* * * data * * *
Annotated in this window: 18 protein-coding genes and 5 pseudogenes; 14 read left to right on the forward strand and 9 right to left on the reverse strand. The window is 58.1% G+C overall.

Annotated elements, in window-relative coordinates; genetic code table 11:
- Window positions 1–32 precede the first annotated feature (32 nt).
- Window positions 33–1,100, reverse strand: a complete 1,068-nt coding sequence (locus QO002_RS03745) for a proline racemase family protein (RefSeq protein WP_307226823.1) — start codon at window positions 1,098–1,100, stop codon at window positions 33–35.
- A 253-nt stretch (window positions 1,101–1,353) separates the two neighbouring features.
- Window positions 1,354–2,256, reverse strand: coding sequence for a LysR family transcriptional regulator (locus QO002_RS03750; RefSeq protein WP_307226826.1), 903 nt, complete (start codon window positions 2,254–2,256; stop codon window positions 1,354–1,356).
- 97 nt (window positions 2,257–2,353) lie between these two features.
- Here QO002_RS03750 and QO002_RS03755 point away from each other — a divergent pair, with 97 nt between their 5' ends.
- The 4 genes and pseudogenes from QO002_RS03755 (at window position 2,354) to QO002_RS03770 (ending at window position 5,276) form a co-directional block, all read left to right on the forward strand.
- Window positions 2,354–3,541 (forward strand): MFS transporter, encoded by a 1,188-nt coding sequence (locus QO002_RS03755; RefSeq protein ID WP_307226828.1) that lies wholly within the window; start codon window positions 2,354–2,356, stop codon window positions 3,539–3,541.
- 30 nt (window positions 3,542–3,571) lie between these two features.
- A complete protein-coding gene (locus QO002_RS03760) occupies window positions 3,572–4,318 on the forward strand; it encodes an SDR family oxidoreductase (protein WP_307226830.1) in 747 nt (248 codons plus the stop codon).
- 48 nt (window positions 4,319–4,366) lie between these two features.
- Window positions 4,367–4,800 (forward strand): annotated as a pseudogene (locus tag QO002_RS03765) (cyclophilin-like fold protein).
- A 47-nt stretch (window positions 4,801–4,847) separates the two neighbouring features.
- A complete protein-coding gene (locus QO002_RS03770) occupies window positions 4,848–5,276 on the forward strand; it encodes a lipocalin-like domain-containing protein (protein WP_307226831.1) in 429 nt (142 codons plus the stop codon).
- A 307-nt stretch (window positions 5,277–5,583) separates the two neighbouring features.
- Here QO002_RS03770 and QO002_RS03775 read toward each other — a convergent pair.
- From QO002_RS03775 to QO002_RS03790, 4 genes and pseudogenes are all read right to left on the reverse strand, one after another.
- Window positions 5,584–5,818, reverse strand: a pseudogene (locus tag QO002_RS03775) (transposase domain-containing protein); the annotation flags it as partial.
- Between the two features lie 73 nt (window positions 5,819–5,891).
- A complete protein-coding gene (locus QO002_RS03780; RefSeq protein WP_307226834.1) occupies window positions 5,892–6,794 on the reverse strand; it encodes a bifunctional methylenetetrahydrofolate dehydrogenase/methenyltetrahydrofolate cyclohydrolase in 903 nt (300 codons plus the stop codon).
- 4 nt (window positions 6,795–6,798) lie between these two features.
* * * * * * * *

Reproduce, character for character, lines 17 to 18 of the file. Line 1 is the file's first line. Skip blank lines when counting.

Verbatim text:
- A 307-nt stretch (window positions 5,277–5,583) separates the two neighbouring features.
- Here QO002_RS03770 and QO002_RS03775 read toward each other — a convergent pair.